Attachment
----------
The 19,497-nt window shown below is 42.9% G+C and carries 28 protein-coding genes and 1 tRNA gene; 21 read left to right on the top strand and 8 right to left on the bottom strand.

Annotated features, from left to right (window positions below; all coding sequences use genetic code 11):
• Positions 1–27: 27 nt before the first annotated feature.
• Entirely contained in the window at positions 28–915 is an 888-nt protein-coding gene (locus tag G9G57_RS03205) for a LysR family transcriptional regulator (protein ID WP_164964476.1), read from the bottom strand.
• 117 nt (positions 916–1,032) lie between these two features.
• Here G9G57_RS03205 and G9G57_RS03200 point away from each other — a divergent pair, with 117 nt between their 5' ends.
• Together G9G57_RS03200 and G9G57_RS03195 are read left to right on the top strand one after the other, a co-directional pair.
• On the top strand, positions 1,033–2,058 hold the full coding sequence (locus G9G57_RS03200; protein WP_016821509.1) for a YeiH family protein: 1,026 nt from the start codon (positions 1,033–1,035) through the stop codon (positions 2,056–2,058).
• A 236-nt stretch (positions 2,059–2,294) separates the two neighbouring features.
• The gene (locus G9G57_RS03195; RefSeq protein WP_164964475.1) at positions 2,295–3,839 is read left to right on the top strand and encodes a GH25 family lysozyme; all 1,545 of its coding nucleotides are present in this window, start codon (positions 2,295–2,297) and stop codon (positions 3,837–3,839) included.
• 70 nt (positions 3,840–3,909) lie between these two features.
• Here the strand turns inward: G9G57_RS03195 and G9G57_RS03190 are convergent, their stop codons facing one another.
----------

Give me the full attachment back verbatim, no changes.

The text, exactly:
The 19,497-nt window shown below is 42.9% G+C and carries 28 protein-coding genes and 1 tRNA gene; 21 read left to right on the top strand and 8 right to left on the bottom strand.

Annotated features, from left to right (window positions below; all coding sequences use genetic code 11):
• Positions 1–27: 27 nt before the first annotated feature.
• Entirely contained in the window at positions 28–915 is an 888-nt protein-coding gene (locus tag G9G57_RS03205) for a LysR family transcriptional regulator (protein ID WP_164964476.1), read from the bottom strand.
• 117 nt (positions 916–1,032) lie between these two features.
• Here G9G57_RS03205 and G9G57_RS03200 point away from each other — a divergent pair, with 117 nt between their 5' ends.
• Together G9G57_RS03200 and G9G57_RS03195 are read left to right on the top strand one after the other, a co-directional pair.
• On the top strand, positions 1,033–2,058 hold the full coding sequence (locus G9G57_RS03200; protein WP_016821509.1) for a YeiH family protein: 1,026 nt from the start codon (positions 1,033–1,035) through the stop codon (positions 2,056–2,058).
• A 236-nt stretch (positions 2,059–2,294) separates the two neighbouring features.
• The gene (locus G9G57_RS03195; RefSeq protein WP_164964475.1) at positions 2,295–3,839 is read left to right on the top strand and encodes a GH25 family lysozyme; all 1,545 of its coding nucleotides are present in this window, start codon (positions 2,295–2,297) and stop codon (positions 3,837–3,839) included.
• 70 nt (positions 3,840–3,909) lie between these two features.
• Here the strand turns inward: G9G57_RS03195 and G9G57_RS03190 are convergent, their stop codons facing one another.